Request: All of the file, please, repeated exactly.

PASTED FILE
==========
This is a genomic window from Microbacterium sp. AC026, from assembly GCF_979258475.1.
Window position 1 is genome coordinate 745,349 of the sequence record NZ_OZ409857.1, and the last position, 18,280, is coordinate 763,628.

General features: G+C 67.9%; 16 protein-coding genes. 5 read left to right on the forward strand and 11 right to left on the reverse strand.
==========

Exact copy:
This is a genomic window from Microbacterium sp. AC026, from assembly GCF_979258475.1.
Window position 1 is genome coordinate 745,349 of the sequence record NZ_OZ409857.1, and the last position, 18,280, is coordinate 763,628.

General features: G+C 67.9%; 16 protein-coding genes. 5 read left to right on the forward strand and 11 right to left on the reverse strand.